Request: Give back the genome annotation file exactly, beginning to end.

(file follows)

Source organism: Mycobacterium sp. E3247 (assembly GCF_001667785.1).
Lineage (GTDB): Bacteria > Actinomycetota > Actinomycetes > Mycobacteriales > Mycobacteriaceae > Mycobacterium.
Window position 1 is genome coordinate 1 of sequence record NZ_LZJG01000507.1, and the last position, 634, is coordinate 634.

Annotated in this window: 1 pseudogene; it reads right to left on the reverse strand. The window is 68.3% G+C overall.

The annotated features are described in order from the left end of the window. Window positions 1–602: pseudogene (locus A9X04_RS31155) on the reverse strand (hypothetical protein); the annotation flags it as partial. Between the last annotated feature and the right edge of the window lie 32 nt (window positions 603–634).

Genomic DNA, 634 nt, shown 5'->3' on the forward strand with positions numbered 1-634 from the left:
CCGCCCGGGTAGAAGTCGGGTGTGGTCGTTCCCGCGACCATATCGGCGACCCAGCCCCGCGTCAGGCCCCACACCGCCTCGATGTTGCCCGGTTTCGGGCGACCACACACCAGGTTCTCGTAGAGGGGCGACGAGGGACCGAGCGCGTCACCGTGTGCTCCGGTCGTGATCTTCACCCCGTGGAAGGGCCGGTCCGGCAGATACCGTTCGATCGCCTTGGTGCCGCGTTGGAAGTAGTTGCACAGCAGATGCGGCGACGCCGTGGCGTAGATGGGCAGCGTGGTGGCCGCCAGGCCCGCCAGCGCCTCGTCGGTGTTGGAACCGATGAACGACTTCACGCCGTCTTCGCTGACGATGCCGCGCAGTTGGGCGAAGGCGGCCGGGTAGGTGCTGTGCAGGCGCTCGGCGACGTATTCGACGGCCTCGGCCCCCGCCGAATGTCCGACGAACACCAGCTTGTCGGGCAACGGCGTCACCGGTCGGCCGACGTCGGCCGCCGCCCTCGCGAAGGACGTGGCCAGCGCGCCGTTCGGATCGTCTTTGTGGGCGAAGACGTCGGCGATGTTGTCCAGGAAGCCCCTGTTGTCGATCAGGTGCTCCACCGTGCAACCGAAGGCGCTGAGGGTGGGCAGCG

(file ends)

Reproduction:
Source organism: Mycobacterium sp. E3247 (assembly GCF_001667785.1).
Lineage (GTDB): Bacteria > Actinomycetota > Actinomycetes > Mycobacteriales > Mycobacteriaceae > Mycobacterium.
Window position 1 is genome coordinate 1 of sequence record NZ_LZJG01000507.1, and the last position, 634, is coordinate 634.

Annotated in this window: 1 pseudogene; it reads right to left on the reverse strand. The window is 68.3% G+C overall.

The annotated features are described in order from the left end of the window. Window positions 1–602: pseudogene (locus A9X04_RS31155) on the reverse strand (hypothetical protein); the annotation flags it as partial. Between the last annotated feature and the right edge of the window lie 32 nt (window positions 603–634).

Genomic DNA, 634 nt, shown 5'->3' on the forward strand with positions numbered 1-634 from the left:
CCGCCCGGGTAGAAGTCGGGTGTGGTCGTTCCCGCGACCATATCGGCGACCCAGCCCCGCGTCAGGCCCCACACCGCCTCGATGTTGCCCGGTTTCGGGCGACCACACACCAGGTTCTCGTAGAGGGGCGACGAGGGACCGAGCGCGTCACCGTGTGCTCCGGTCGTGATCTTCACCCCGTGGAAGGGCCGGTCCGGCAGATACCGTTCGATCGCCTTGGTGCCGCGTTGGAAGTAGTTGCACAGCAGATGCGGCGACGCCGTGGCGTAGATGGGCAGCGTGGTGGCCGCCAGGCCCGCCAGCGCCTCGTCGGTGTTGGAACCGATGAACGACTTCACGCCGTCTTCGCTGACGATGCCGCGCAGTTGGGCGAAGGCGGCCGGGTAGGTGCTGTGCAGGCGCTCGGCGACGTATTCGACGGCCTCGGCCCCCGCCGAATGTCCGACGAACACCAGCTTGTCGGGCAACGGCGTCACCGGTCGGCCGACGTCGGCCGCCGCCCTCGCGAAGGACGTGGCCAGCGCGCCGTTCGGATCGTCTTTGTGGGCGAAGACGTCGGCGATGTTGTCCAGGAAGCCCCTGTTGTCGATCAGGTGCTCCACCGTGCAACCGAAGGCGCTGAGGGTGGGCAGCG